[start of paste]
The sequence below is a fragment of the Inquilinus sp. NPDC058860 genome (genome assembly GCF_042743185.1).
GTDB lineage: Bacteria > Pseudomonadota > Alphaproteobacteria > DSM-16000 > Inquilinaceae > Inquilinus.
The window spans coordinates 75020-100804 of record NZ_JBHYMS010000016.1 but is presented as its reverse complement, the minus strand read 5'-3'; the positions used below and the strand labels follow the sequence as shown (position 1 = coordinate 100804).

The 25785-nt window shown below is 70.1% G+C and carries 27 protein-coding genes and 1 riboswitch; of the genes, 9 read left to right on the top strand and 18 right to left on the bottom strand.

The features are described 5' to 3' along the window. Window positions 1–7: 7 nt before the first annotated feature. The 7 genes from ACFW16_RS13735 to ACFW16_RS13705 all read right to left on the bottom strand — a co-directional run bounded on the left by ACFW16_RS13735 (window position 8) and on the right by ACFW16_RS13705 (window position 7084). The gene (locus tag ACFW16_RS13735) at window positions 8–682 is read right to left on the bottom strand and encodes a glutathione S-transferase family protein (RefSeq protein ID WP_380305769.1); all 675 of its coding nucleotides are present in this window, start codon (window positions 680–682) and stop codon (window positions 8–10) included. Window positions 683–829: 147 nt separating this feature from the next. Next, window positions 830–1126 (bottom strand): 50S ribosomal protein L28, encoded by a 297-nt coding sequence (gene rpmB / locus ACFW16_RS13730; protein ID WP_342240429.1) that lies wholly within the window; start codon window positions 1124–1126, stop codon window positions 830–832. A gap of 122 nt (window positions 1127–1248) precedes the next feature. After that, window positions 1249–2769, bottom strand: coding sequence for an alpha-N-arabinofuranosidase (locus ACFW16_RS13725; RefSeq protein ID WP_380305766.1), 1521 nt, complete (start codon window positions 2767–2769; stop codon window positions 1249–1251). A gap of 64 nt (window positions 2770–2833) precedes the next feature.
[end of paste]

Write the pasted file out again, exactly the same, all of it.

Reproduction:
The sequence below is a fragment of the Inquilinus sp. NPDC058860 genome (genome assembly GCF_042743185.1).
GTDB lineage: Bacteria > Pseudomonadota > Alphaproteobacteria > DSM-16000 > Inquilinaceae > Inquilinus.
The window spans coordinates 75020-100804 of record NZ_JBHYMS010000016.1 but is presented as its reverse complement, the minus strand read 5'-3'; the positions used below and the strand labels follow the sequence as shown (position 1 = coordinate 100804).

The 25785-nt window shown below is 70.1% G+C and carries 27 protein-coding genes and 1 riboswitch; of the genes, 9 read left to right on the top strand and 18 right to left on the bottom strand.

The features are described 5' to 3' along the window. Window positions 1–7: 7 nt before the first annotated feature. The 7 genes from ACFW16_RS13735 to ACFW16_RS13705 all read right to left on the bottom strand — a co-directional run bounded on the left by ACFW16_RS13735 (window position 8) and on the right by ACFW16_RS13705 (window position 7084). The gene (locus tag ACFW16_RS13735) at window positions 8–682 is read right to left on the bottom strand and encodes a glutathione S-transferase family protein (RefSeq protein ID WP_380305769.1); all 675 of its coding nucleotides are present in this window, start codon (window positions 680–682) and stop codon (window positions 8–10) included. Window positions 683–829: 147 nt separating this feature from the next. Next, window positions 830–1126 (bottom strand): 50S ribosomal protein L28, encoded by a 297-nt coding sequence (gene rpmB / locus ACFW16_RS13730; protein ID WP_342240429.1) that lies wholly within the window; start codon window positions 1124–1126, stop codon window positions 830–832. A gap of 122 nt (window positions 1127–1248) precedes the next feature. After that, window positions 1249–2769, bottom strand: coding sequence for an alpha-N-arabinofuranosidase (locus ACFW16_RS13725; RefSeq protein ID WP_380305766.1), 1521 nt, complete (start codon window positions 2767–2769; stop codon window positions 1249–1251). A gap of 64 nt (window positions 2770–2833) precedes the next feature.